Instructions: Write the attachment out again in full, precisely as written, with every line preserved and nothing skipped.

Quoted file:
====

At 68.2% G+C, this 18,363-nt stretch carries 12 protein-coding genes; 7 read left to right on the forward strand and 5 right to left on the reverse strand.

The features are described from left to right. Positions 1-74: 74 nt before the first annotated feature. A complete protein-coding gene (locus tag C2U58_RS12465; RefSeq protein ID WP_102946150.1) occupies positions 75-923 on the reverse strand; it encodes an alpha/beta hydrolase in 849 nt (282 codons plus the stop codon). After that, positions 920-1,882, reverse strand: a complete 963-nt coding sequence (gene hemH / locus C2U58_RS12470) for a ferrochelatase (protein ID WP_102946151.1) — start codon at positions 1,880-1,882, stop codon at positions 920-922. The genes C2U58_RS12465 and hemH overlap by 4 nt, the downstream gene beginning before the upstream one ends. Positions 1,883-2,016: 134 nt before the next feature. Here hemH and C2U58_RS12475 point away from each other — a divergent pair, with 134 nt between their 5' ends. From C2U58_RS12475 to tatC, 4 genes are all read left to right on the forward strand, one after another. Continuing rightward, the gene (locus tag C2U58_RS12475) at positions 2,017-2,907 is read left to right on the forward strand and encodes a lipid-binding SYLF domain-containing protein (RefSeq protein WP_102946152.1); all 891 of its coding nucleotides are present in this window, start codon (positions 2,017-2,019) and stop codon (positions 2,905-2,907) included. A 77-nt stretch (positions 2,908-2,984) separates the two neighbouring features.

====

At 68.2% G+C, this 18,363-nt stretch carries 12 protein-coding genes; 7 read left to right on the forward strand and 5 right to left on the reverse strand.

The features are described from left to right. Positions 1-74: 74 nt before the first annotated feature. A complete protein-coding gene (locus tag C2U58_RS12465; RefSeq protein ID WP_102946150.1) occupies positions 75-923 on the reverse strand; it encodes an alpha/beta hydrolase in 849 nt (282 codons plus the stop codon). After that, positions 920-1,882, reverse strand: a complete 963-nt coding sequence (gene hemH / locus C2U58_RS12470) for a ferrochelatase (protein ID WP_102946151.1) — start codon at positions 1,880-1,882, stop codon at positions 920-922. The genes C2U58_RS12465 and hemH overlap by 4 nt, the downstream gene beginning before the upstream one ends. Positions 1,883-2,016: 134 nt before the next feature. Here hemH and C2U58_RS12475 point away from each other — a divergent pair, with 134 nt between their 5' ends. From C2U58_RS12475 to tatC, 4 genes are all read left to right on the forward strand, one after another. Continuing rightward, the gene (locus tag C2U58_RS12475) at positions 2,017-2,907 is read left to right on the forward strand and encodes a lipid-binding SYLF domain-containing protein (RefSeq protein WP_102946152.1); all 891 of its coding nucleotides are present in this window, start codon (positions 2,017-2,019) and stop codon (positions 2,905-2,907) included. A 77-nt stretch (positions 2,908-2,984) separates the two neighbouring features.